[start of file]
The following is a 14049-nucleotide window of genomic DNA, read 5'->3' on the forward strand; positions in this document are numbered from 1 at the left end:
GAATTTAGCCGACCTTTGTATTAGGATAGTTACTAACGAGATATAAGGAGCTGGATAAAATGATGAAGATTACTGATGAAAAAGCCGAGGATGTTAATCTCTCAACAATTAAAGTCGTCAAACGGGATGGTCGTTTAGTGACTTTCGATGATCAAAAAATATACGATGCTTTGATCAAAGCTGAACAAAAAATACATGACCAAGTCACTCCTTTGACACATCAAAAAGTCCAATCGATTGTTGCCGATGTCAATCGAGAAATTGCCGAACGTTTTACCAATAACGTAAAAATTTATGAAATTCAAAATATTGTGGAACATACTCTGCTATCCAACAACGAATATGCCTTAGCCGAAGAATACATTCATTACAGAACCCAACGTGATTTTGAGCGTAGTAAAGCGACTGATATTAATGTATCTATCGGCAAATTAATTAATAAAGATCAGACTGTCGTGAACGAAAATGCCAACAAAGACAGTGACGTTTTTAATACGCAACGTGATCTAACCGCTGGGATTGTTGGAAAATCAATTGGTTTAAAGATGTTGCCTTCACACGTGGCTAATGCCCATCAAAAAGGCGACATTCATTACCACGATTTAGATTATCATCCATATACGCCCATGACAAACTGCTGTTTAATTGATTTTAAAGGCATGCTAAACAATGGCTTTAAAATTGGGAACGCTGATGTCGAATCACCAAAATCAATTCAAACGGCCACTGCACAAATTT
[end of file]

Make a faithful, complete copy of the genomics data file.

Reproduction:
The following is a 14049-nucleotide window of genomic DNA, read 5'->3' on the forward strand; positions in this document are numbered from 1 at the left end:
GAATTTAGCCGACCTTTGTATTAGGATAGTTACTAACGAGATATAAGGAGCTGGATAAAATGATGAAGATTACTGATGAAAAAGCCGAGGATGTTAATCTCTCAACAATTAAAGTCGTCAAACGGGATGGTCGTTTAGTGACTTTCGATGATCAAAAAATATACGATGCTTTGATCAAAGCTGAACAAAAAATACATGACCAAGTCACTCCTTTGACACATCAAAAAGTCCAATCGATTGTTGCCGATGTCAATCGAGAAATTGCCGAACGTTTTACCAATAACGTAAAAATTTATGAAATTCAAAATATTGTGGAACATACTCTGCTATCCAACAACGAATATGCCTTAGCCGAAGAATACATTCATTACAGAACCCAACGTGATTTTGAGCGTAGTAAAGCGACTGATATTAATGTATCTATCGGCAAATTAATTAATAAAGATCAGACTGTCGTGAACGAAAATGCCAACAAAGACAGTGACGTTTTTAATACGCAACGTGATCTAACCGCTGGGATTGTTGGAAAATCAATTGGTTTAAAGATGTTGCCTTCACACGTGGCTAATGCCCATCAAAAAGGCGACATTCATTACCACGATTTAGATTATCATCCATATACGCCCATGACAAACTGCTGTTTAATTGATTTTAAAGGCATGCTAAACAATGGCTTTAAAATTGGGAACGCTGATGTCGAATCACCAAAATCAATTCAAACGGCCACTGCACAAATTT